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Author Sulma Arzu-Brown Talks Being a Proud Garifuna Woman & ‘Bad Hair Does Not Exist!’

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(Image: Sulma Arzu-Brown)

If left up to the small or large screen, your favorite glossy or newspaper, or even big budget advertising campaigns, you wouldn’t know an Afro-Latina if she tapped you on the shoulder. But we are out there, and we’re letting our voice be heard. Ain’t I Latina?’s Everyday Chica series highlights millennial Latinas that are blazing a trail in their respective industries, leading by example for future generations of Latinas. This week, we’re featuring a NYC-based author and events professional named Sulma Arzu-Brown. This Garifuna woman  embraces her roots wholeheartedly.

Tell me about yourself: Where are you from? Discuss your upbringing — how did it help you craft your identity? 

I am a Garifuna woman from Honduras.  My parents are both college graduates in Honduras and majored in accounting.  After my mother was overlooked for a higher position at the bank she worked for in Honduras because she was Black, they made the decision to come to the US for a better opportunity.

My older brother and I were left in the care of my grandmother and godmother at the age 2 and 3.  As a mother now, I can understand how difficult of a decision that was for my parents.  I am indebted and grateful for them!  My grandmother had the largest and most efficient bodega in my small town of Santa Fe and I remember her early morning routine to ride the horse to the farm, and make sure the cows were milked and the barrels were full just to have them ready for when the rest of the village awakened.  She was always negotiating deals with vendors to get the necessary products for the town.  And if anyone in town needed financial assistance, my grandmother was who they looked for.  She was a respected figure.  My grandmother is my identity- I wholeheartedly believe her spirit lives in me, even though I have a long way to go to be half a great as she was.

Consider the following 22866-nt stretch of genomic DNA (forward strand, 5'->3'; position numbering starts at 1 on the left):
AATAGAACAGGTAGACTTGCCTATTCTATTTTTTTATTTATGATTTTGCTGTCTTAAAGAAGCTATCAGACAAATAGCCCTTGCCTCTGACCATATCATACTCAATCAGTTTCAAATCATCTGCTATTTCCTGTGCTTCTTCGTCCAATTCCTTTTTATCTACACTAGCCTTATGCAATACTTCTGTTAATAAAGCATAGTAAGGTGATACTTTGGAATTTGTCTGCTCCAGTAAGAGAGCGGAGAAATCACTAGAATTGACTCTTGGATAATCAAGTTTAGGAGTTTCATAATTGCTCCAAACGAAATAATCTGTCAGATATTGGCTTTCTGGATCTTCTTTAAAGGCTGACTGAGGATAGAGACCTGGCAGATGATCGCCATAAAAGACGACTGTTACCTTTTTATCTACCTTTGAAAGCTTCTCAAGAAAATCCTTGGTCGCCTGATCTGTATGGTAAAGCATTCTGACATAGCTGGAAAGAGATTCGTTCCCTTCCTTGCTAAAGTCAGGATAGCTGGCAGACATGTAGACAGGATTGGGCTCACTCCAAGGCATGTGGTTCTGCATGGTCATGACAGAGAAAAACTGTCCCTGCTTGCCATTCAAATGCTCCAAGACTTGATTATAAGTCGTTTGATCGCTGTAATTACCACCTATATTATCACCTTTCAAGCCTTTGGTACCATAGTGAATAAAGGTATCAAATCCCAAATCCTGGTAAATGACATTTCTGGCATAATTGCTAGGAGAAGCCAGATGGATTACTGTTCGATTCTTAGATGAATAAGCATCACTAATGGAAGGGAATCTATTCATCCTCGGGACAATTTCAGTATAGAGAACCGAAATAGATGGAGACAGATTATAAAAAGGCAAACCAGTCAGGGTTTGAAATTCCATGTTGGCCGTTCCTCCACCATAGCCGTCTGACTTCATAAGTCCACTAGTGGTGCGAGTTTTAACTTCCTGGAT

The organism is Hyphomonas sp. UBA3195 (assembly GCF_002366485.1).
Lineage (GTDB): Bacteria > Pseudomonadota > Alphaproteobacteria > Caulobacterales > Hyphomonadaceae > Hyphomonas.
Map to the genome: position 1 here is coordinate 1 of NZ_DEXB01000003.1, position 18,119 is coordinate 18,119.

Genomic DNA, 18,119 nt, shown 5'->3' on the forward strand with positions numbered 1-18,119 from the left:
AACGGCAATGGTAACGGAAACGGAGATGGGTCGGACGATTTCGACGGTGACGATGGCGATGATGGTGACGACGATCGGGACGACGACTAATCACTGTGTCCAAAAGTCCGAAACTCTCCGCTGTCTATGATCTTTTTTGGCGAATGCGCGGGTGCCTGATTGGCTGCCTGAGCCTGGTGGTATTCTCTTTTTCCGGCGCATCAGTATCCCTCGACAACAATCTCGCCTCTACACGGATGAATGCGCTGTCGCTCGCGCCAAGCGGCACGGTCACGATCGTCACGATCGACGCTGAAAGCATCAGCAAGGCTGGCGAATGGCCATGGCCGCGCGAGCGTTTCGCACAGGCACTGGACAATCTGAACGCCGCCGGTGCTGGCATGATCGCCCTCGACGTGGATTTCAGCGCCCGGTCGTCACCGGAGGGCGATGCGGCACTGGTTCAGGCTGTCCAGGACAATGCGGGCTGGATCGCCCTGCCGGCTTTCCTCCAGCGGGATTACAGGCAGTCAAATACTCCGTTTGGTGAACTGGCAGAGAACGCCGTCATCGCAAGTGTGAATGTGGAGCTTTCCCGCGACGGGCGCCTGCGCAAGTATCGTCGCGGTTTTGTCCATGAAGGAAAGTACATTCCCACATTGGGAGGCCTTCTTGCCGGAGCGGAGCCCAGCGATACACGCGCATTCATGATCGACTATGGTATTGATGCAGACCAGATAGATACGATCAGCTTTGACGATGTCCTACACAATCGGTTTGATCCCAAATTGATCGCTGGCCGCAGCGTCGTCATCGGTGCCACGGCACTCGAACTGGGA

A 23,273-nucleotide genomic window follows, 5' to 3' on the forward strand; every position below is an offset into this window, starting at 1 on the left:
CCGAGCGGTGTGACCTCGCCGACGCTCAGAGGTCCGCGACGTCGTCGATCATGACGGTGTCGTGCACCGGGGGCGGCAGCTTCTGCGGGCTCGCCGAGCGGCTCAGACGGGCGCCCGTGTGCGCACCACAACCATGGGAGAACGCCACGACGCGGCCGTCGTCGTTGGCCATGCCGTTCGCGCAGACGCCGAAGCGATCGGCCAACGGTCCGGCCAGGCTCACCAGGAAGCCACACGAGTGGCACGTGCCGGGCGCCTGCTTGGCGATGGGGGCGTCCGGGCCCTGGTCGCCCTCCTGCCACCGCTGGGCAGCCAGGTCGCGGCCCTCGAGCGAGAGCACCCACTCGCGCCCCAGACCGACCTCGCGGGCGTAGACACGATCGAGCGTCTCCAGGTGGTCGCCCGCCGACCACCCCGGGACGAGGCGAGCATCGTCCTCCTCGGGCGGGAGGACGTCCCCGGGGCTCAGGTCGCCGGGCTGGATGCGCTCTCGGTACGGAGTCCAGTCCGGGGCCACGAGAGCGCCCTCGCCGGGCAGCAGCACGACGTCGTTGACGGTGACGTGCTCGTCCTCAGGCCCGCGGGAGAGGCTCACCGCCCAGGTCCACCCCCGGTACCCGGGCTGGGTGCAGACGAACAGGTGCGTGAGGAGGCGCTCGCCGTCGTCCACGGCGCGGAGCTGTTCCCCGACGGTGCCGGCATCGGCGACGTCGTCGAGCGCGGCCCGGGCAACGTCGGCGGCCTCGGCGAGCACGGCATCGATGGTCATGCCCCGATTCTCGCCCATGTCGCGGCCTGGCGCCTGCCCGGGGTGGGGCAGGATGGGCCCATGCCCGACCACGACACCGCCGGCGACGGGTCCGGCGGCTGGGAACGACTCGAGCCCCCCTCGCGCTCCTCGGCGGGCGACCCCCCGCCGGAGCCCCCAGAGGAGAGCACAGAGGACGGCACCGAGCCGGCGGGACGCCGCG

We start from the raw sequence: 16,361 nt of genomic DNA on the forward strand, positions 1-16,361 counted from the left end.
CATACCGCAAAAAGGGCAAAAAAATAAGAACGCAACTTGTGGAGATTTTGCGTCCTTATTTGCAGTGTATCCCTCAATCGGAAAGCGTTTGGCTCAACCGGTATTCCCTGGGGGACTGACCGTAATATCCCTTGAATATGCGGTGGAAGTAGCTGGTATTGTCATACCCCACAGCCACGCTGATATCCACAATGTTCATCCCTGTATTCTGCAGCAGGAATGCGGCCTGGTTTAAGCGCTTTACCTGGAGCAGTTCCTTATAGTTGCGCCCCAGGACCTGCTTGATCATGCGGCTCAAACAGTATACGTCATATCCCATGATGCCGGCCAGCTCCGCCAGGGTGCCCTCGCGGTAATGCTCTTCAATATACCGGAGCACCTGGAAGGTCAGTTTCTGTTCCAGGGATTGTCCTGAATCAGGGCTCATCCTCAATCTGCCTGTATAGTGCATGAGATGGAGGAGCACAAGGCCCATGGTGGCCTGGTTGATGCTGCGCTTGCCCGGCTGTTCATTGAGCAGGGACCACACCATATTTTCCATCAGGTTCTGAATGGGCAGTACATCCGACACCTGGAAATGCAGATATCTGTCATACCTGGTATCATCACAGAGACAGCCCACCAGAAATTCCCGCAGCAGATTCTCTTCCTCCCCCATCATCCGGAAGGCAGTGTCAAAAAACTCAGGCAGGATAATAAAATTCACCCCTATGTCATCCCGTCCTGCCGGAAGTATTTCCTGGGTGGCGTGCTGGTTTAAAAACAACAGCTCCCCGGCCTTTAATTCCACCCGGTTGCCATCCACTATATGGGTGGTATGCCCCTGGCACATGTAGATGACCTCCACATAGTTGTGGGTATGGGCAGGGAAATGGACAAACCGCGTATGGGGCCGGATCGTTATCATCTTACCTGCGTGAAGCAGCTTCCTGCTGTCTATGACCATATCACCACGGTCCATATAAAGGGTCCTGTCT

Talk to me a little bit about your career. How did you get your start with the Garifuna Coalition USA and, ultimately, the New York City Hispanic Chamber of Commerce?

I graduated from Lehman College with a B.A. in Mass Communications.  My dream was to go into the field of production. While in school I did internships in public relations, TV, radio, sales and marketing. The day after graduation, I literally moved to Los Angeles, CA to work on the Essence Awards, then the ESPY Awards.  And, lastly, I entered the world of digital advertising.  However, something didn’t feel right and I felt a need to give back because to whom much is given, much is required.  I’d been blessed with so many wonderful opportunities, why not share and teach my Garifuna people, especially the youth, how to get this too? After being part of the Garifuna Coalition’s Board of Directors, the funding became available to hire a staff member.  Unbelievable as it may be, I was the only Garifuna that applied for the position!  Part of my position at the GCU included fundraising events, which I enjoyed.  However, I realized that to be successful you have to put yourself out there and immerse yourself in other networks to create partnerships. At age 35, I took an internship with the NYC Hispanic Chamber of Commerce to assist with their business banquet.  The event was a success and I was hired part-time.  A couple of months later, I was brought on full-time as the Director of Events.

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  • DinaLineth

    Go Sulma!

  • Iveth Gutierrez

    Excellent!!!
    Aruchu-chu! !

  • Edson Arzu

    If you don’t like it become the best in it

  • Majora Cartee

    As a Black American woman, I am thrilled when any one from the African diaspora claims and loves each and every part of herself. Sulma, I’m proud to be your friend!

    • Thanks for reading, Majora! We love what Sulma is doing and so glad we were able to share her story.

  • Anaida Ocasio

    once again Sulma, CONGRATS!!!!!